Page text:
Visualizing the UK and EU Trade Relationship

With Brexit solidified and a new trade deal having been struck between the UK and the EU, it appears that a sense of normalcy has returned to the European continent.

The Trade and Cooperation Agreement (TCA) between the two entities came into effect on January 1st, 2021, corresponding with the UK officially leaving the EU Single Market and Customs Union on the same day. The new deal will help the status quo of trade continue, but how important is trade between the EU and the UK?

This visualization, using data from the British House of Commons’ Statistics on UK-EU Trade Briefing Paper, reveals the significance of trade between the UK and EU member states.

Who Does the UK Trade With in the EU?

The EU is the UK’s biggest global trading partner, representing 47% of the country’s total trade.

To break it down further, the EU is the buyer of 42.6% of the UK’s total exports, while also being the source of 51.8% of their total imports. Here’s a closer look at exports and imports by country.

Country % of UK’s Exports to the EU % of UK Imports from the EU
🇩🇪 Germany 18.9% 20.9%
🇳🇱 Netherlands 14.2% 13.8%
🇫🇷 France 13.7% 12.1%
🇮🇪 Ireland 13.6% 8.0%
🇮🇹 Italy 6.9% 6.8%
🇪🇸 Spain 6.8% 8.6%
🇧🇪 Belgium 6.1% 7.7%
🇸🇪 Sweden 3.4% 3.3%
🇵🇱 Poland 2.6% 3.9%
🇩🇰 Denmark 2.2% 2.2%
🇱🇺 Luxembourg 1.8% 1.0%
🇦🇹 Austria 1.1% 1.4%
🇨🇿 Czech Repbulic 1.1% 1.8%
🇫🇮 Finland 1.1% 0.8%
🇵🇹 Portugal 1.1% 1.5%
🇬🇷 Greece 0.9% 1.0%
🇷🇴 Romania 0.9% 1.1%
🇭🇺 Hungary 0.7% 1.3%
🇲🇹 Malta 0.7% 0.2%
🇨🇾 Cyprus 0.6% 0.3%
🇸🇰 Slovakia 0.5% 0.9%
🇧🇬 Bulgaria 0.3% 0.4%
🇱🇹 Lithuania 0.3% 0.4%
🇱🇻 Latvia 0.2% 0.3%
🇸🇮 Slovenia 0.2% 0.1%
🇭🇷 Croatia 0.1% 0.2%
🇪🇪 Estonia 0.1% 0.1%
🇪🇺 Total EU 28 100% 100%

The UK’s biggest trading partners within the EU are Ireland, Germany, the Netherlands, and France. Germany comes in at number one, making up nearly 21% of the UK’s imports and receiving almost 19% of the country’s exports.

Here’s a breakdown of the trade balances between the UK and the individual EU member states.

How News Media is Describing the Incident at the U.S. Capitol

What’s in the Bag?

In any trade relationship, it’s also worth examining what types of products and services are switching hands.

Top Imports

The UK’s top three goods imports from the EU (in terms of percentage of total imports) are:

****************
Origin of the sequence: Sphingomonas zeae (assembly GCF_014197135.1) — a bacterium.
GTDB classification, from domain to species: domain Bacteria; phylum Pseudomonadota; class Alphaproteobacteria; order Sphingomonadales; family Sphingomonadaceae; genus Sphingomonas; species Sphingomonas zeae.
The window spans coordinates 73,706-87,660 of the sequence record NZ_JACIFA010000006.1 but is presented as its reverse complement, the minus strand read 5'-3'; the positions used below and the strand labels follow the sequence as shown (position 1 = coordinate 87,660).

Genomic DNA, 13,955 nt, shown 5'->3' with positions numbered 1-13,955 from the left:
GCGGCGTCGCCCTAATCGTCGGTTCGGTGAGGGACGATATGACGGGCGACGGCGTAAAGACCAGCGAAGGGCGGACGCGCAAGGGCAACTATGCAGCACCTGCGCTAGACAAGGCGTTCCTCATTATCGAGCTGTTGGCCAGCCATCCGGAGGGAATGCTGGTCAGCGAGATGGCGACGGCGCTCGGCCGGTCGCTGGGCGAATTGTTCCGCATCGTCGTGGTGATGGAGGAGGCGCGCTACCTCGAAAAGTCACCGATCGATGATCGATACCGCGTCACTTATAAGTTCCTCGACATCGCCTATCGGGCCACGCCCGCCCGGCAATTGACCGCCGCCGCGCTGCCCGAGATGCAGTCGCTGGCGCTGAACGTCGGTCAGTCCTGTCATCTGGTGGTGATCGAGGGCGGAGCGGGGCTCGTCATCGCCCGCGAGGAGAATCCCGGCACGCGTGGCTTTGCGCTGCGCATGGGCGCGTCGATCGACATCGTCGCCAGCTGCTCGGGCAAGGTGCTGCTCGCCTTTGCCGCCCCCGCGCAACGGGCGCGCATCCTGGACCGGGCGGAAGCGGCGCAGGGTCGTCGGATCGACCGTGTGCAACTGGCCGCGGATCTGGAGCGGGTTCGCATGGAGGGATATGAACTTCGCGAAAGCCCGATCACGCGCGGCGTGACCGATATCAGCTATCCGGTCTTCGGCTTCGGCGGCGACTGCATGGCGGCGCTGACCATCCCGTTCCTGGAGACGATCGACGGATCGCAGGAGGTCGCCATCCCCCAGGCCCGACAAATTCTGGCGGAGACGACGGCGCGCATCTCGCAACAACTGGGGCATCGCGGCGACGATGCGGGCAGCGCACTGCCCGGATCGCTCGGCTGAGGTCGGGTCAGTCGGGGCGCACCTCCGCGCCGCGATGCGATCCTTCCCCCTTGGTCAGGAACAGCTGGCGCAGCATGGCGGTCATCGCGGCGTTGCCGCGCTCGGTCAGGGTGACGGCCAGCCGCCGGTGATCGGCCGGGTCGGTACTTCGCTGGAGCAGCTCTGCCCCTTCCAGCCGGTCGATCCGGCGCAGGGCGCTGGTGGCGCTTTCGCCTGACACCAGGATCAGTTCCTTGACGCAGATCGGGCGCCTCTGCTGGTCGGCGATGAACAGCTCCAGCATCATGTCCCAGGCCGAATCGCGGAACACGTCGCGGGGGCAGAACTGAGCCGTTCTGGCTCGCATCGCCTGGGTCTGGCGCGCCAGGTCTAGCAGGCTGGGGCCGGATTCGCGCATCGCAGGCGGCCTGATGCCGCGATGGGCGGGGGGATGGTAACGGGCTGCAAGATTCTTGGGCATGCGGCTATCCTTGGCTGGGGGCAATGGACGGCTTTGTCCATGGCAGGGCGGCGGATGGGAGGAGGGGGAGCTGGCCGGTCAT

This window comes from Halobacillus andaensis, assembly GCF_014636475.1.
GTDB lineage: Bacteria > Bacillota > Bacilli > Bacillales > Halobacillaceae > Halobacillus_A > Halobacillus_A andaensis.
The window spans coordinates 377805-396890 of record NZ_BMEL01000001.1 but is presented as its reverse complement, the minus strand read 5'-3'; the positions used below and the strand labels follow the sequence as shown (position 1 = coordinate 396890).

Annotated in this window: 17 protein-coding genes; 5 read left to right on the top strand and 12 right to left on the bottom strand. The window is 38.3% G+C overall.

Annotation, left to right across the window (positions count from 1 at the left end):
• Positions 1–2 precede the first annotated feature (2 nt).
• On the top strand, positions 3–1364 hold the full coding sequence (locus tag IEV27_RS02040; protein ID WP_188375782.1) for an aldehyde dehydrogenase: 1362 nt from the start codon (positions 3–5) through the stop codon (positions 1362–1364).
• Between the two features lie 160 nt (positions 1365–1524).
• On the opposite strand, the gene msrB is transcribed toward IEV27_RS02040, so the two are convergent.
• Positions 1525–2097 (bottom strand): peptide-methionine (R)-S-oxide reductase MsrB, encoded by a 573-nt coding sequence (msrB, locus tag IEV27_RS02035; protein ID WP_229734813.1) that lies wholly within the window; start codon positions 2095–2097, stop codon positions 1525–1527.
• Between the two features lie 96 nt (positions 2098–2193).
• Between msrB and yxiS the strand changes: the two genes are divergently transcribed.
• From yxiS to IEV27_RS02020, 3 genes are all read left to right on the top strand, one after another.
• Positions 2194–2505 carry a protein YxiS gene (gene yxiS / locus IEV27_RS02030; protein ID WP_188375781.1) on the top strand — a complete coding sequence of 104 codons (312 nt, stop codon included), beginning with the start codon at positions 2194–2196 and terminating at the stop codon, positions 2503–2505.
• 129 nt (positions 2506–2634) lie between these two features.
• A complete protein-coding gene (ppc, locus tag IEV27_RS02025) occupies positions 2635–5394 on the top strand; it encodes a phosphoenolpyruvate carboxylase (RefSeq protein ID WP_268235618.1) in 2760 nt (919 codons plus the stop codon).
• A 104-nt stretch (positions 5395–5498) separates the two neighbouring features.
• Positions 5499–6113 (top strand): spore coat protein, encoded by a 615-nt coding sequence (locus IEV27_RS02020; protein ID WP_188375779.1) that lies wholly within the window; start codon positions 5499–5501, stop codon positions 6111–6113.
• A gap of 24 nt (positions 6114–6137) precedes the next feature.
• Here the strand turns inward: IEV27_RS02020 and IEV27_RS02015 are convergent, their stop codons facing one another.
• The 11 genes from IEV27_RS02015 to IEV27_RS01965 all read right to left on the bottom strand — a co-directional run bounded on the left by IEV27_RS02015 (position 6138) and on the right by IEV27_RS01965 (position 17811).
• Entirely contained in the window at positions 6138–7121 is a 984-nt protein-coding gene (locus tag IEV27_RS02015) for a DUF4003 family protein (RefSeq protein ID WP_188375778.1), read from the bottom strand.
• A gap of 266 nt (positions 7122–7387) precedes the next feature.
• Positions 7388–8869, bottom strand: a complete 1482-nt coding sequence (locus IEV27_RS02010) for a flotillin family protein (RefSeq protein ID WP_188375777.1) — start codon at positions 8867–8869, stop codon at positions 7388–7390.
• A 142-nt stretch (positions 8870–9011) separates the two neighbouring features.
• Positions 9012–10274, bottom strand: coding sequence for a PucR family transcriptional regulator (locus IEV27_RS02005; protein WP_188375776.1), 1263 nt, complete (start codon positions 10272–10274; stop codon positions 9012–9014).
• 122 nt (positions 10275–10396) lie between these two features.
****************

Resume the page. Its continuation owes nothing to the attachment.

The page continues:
• Motor vehicles (18%)
  • Pharmaceuticals (7%)
  • Electric machinery and appliances (4%)

Without the new agreement, goods would face tariffs based on the World Trade Organization’s standards. For example, motor vehicles, would have an average tariff of 10% imposed on them, without the provisions of the agreement.

The UK’s top three service imports from the EU are:

  • Travel (33%)
  • Business services (27%)
  • Transportation (18%)

Looking at services, the main import from the EU is travel, followed closely by business services and transportation. Travel makes the top three, as many countries in the EU make attractive vacation spots for UK citizens.

Top Exports

The UK’s top three goods exports to the EU (in terms of percentage of total exports to the EU) are:

  • Petroleum and petroleum products (12%)
  • Motor vehicles (10%)
  • Transport equipment (6%)

In terms of exports, petroleum is the UK’s largest export to the EU, representing 68% of the country’s total petroleum exports.

The UK’s top three service exports to the EU are:

  • Business services (33%)
  • Financial services (21%)
  • Travel (14%)

The main service export is business services, such as accounting, legal, advertising, R&D, engineering, and so on. Travel to the UK is a significant revenue generator as London is one of the top tourist destinations in the world.

EU vs. Global Trade

The UK’s relationship with other countries has remained steady. China is one of the country’s most important export destinations, growing 7% per year from 2010-2019.

At the same time, the UK’s exports to the United States have grown just over 4% per year over the same period, continuing to increase at a similar rate up to 2030.

uk trade with eu

While the UK currently has a £79 billion ($108 billion) trade deficit with the EU, they have a surplus of £49 billion ($67 billion) with non-EU countries. Additionally, the share of the UK’s exports going to the EU has been consistently falling over the last number of years. Foreign direct investment flows between the two entities have also been drastically reduced.

However, the UK and EU trade relationship is still highly intertwined and significant. Not only are the two connected through intangible flows but physically as well via pipelines, transport highways, and cables. In a typical year, 210 million passengers and 230 million tonnes of cargo are transported between the two entities.

The TCA will help to regulate these flows and continue a sense of status quo, however, it’s worth noting that if EU regulations are not met, tariffs could be imposed.

The Economist Intelligence Unit recently determined risk and resilience factors for different UK industries based on the agreement. The report found that the food & agriculture, automotive, and financial services industries are most at risk, due to interconnected supply chains and the risk of tariffs being imposed. The life sciences and tech industries stand to do the best.

The Trade and Cooperation Agreement